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Google Balks At Petition
An article on Gizmodo notes that ‘the mounting pressure from employees seems to have done little to sway Google’s decision—the company has defended its work on Maven and is thought to be one of the lead contenders for another major Pentagon cloud computing contract, the Joint Enterprise Defense Infrastructure, better known as JEDI, that is currently up for bids.’
In the face of this intransigence, a dozen employees have decided that the only thing left for them to do in good conscience is resign in protest. Their reasoning points to the contention that Google was not living up to its founding policies, and their very legitimate concerns were not being seriously considered:
Historically, Google has promoted an open culture that encourages employees to challenge and debate product decisions. But some employees feel that their leadership no longer as attentive to their concerns, leaving them to face the fallout. “Over the last couple of months, I’ve been less and less impressed with the response and the way people’s concerns are being treated and listened to,” one employee who resigned said.
“It’s not like Google is this little machine-learning startup that’s trying to find clients in different industries,” a resigning employee said. “It just seems like it makes sense for Google and Google’s reputation to stay out of that.”
One employee explained that Google staffers were promised an update on the ethics policy within a few weeks, but that progress appeared to be locked in a holding pattern. The ethical concerns “should have been addressed before we entered this contract,” the employee said.–Gizmodo article
Hmm. A small company starts off with a big idea, grows by virtue of an open and inclusive policy with its employees, gets big and financially viable, and slowly abandons its founding principles in favor of power, control and influence. Where have we seen this before? Everywhere. It’s happening every day in our Corporatocracy, where the insane wealth and power at the top of the pyramid is able to gobble up companies any time they begin to present problems. Even more insidious is when they let them grow into a potent entity, with time-tested mechanisms in place to eventually infiltrate, compromise and corrupt any once high-minded and open company.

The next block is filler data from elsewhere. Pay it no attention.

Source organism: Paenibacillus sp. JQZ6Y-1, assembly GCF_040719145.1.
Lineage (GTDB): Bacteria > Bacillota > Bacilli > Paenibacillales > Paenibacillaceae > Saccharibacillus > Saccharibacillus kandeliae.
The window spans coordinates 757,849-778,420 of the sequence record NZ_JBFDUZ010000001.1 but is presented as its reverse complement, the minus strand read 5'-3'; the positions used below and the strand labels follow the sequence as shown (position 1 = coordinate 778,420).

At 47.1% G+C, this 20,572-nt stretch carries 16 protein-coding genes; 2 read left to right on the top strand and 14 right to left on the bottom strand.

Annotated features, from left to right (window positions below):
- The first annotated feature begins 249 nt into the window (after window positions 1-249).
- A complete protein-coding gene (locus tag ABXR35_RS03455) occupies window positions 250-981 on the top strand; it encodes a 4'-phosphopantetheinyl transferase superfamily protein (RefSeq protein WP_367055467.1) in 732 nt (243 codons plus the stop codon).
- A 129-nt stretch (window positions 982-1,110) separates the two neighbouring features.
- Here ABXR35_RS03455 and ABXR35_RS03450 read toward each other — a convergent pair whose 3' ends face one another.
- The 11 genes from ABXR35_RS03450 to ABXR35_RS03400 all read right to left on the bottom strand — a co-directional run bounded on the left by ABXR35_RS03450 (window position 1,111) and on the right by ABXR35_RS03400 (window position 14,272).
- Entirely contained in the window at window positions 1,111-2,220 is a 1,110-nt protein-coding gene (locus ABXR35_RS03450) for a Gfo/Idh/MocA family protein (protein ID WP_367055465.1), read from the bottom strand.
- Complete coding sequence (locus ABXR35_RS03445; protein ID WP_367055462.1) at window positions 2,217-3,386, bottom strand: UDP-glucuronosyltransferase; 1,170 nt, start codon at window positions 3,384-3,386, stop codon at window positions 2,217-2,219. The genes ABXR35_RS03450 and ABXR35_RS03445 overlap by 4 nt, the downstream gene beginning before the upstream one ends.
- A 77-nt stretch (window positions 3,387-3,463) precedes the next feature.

Why Employee Conscience In Corporations Is So Important
By our words and actions we as a collective define ourselves anew every day. Those who act with conscience against efforts that are harmful to peace and harmony on the planet help bring a better future into being. Those who avoid looking at the larger consequences of their actions out of fear or ignorance, or those who go ahead and do things they know are not right, simply because they were told to do them by their authority, are equally influential–and responsible–for defining what it means to be human.
Recall the verdict on German soldiers at the Nuremberg trials who said they were just ‘doing their job.’
When a critical mass of us make it a point to stop complying with policies and actions whose consequences are not in humanity’s best interests, that is when our collective evolution will really take hold.